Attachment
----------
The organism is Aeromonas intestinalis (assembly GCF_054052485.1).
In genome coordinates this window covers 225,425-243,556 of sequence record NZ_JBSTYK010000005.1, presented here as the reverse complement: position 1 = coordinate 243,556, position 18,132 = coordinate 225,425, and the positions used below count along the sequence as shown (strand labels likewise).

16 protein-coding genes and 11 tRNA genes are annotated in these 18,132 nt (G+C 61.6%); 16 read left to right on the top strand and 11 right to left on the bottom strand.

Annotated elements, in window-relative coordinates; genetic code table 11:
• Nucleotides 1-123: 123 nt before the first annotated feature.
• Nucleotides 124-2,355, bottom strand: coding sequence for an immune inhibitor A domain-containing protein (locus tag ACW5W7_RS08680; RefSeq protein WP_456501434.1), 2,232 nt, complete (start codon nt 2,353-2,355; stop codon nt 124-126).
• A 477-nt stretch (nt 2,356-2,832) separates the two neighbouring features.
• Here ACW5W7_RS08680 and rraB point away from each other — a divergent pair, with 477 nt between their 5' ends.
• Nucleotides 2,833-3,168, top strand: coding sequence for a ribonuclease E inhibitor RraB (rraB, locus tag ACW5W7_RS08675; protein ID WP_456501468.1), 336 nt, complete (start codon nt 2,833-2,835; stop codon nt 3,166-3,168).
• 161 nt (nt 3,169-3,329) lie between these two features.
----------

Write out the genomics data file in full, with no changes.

The organism is Aeromonas intestinalis (assembly GCF_054052485.1).
In genome coordinates this window covers 225,425-243,556 of sequence record NZ_JBSTYK010000005.1, presented here as the reverse complement: position 1 = coordinate 243,556, position 18,132 = coordinate 225,425, and the positions used below count along the sequence as shown (strand labels likewise).

16 protein-coding genes and 11 tRNA genes are annotated in these 18,132 nt (G+C 61.6%); 16 read left to right on the top strand and 11 right to left on the bottom strand.

Annotated elements, in window-relative coordinates; genetic code table 11:
• Nucleotides 1-123: 123 nt before the first annotated feature.
• Nucleotides 124-2,355, bottom strand: coding sequence for an immune inhibitor A domain-containing protein (locus tag ACW5W7_RS08680; RefSeq protein WP_456501434.1), 2,232 nt, complete (start codon nt 2,353-2,355; stop codon nt 124-126).
• A 477-nt stretch (nt 2,356-2,832) separates the two neighbouring features.
• Here ACW5W7_RS08680 and rraB point away from each other — a divergent pair, with 477 nt between their 5' ends.
• Nucleotides 2,833-3,168, top strand: coding sequence for a ribonuclease E inhibitor RraB (rraB, locus tag ACW5W7_RS08675; protein ID WP_456501468.1), 336 nt, complete (start codon nt 2,833-2,835; stop codon nt 3,166-3,168).
• 161 nt (nt 3,169-3,329) lie between these two features.